Dead Confederates, A Civil War Era Blog

“I’m a Son of Confederate Veterans as well as a son of slavery.”

Posted in African Americans, Genealogy, Memory by Andy Hall on June 23, 2010

Cary Clack, a columnist for San Antonio Life and a descendant of both a Confederate cavalry officer and a slave, attends an SCV meeting and finds it to be an odd, but not-entirely-unpleasant experience:

I’d written a column sarcastically dismissive of Virginia Gov. Bob McDonnell and Texas Gov. Rick Perry. While proclaiming my pride in being a child of the South and Southwest, I took issue with McDonnell’s initial declaration of Confederate History Month — on behalf of the Sons of Confederate Veterans — which ignored slavery, and with Perry’s earlier suggestion of secession.

The Heritage of Honor page on the SCV website didn’t mention the word “slavery” either, but I saw that membership is open to “all male descendants of any veteran who served honorably in the Confederate armed services” and that I qualified.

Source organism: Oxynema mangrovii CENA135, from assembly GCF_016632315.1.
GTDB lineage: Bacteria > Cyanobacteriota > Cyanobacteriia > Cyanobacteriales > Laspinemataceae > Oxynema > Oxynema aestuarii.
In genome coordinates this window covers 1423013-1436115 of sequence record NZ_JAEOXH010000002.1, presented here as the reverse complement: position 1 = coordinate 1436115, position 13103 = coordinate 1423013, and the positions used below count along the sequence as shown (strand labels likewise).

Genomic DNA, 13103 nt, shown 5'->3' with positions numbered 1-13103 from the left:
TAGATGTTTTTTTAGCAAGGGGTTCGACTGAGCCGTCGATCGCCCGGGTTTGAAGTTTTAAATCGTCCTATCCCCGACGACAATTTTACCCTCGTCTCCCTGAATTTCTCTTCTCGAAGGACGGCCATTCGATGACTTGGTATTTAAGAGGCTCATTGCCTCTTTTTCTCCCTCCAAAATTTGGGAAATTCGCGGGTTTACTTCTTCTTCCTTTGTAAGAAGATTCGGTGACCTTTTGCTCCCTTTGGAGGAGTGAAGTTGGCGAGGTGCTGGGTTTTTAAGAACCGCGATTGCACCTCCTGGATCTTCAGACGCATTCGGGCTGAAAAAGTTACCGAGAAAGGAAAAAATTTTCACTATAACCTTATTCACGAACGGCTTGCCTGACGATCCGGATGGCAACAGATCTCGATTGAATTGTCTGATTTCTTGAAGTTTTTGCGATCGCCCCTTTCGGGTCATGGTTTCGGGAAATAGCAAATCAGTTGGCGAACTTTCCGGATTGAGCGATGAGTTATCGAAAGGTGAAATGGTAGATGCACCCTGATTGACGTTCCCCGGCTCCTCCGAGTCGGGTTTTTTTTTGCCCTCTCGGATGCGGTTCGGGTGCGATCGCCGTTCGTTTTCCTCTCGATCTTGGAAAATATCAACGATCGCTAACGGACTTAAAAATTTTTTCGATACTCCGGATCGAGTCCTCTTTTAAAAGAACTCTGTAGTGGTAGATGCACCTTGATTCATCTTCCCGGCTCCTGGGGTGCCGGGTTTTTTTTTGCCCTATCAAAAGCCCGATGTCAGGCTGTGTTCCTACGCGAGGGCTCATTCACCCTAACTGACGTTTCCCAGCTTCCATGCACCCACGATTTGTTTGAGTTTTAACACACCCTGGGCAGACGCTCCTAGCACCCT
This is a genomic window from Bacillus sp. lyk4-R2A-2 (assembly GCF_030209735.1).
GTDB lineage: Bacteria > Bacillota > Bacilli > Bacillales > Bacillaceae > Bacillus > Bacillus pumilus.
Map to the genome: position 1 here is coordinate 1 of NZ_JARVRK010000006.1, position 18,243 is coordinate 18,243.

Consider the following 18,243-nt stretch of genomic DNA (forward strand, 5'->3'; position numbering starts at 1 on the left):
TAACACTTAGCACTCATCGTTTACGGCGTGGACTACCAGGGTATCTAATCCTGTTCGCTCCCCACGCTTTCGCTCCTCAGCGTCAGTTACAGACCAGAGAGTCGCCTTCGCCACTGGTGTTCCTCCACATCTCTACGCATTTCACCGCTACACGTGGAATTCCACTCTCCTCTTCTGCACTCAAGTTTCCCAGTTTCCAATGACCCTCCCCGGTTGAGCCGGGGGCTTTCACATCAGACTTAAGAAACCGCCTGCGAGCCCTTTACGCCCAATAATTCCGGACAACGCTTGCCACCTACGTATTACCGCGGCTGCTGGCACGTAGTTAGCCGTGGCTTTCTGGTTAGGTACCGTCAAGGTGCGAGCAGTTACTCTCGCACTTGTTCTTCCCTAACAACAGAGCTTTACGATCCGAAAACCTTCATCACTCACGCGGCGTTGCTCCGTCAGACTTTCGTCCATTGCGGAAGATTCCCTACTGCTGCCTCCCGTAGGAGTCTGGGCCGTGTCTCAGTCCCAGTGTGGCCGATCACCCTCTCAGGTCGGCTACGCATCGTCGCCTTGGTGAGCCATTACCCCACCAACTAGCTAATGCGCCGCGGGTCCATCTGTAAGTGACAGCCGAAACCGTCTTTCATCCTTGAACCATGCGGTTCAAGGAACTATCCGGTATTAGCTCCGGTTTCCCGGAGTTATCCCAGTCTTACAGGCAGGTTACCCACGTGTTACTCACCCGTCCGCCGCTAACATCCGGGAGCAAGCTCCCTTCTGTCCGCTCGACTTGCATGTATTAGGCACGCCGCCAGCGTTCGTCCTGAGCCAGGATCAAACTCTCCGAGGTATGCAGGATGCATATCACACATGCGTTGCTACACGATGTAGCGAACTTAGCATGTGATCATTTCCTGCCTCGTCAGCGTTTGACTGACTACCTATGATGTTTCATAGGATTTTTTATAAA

I wrote, “I’m a Son of Confederate Veterans as well as a son of slavery” and expected an application.

I got one, as well as an invitation to attend the May meeting, from Russ Lane, the affable head of Alamo Camp #1325. I never doubted I’d go, just as I never doubted I would be treated kindly.

Including wives, there were about 30 people in the meeting that began with “the Pledge of Allegiance” to “the United States of America,” which heartened me to know I wasn’t in the presence of secessionists.

Mr. Clack’s take on the encounter is interesting, and doesn’t easily fit into preconceived notions. It’s complicated, that’s for sure, and I hope he continues to write on this particular journey of his. It’s challenging enough thinking about one’s Confederate ancestors, who marched and fought and sometimes died in the uniform of a nation established to preserve and expand the institution of slavery; I can’t even imagine how to begin approaching the knowledge that one of your ancestors considered another to be his personal property.

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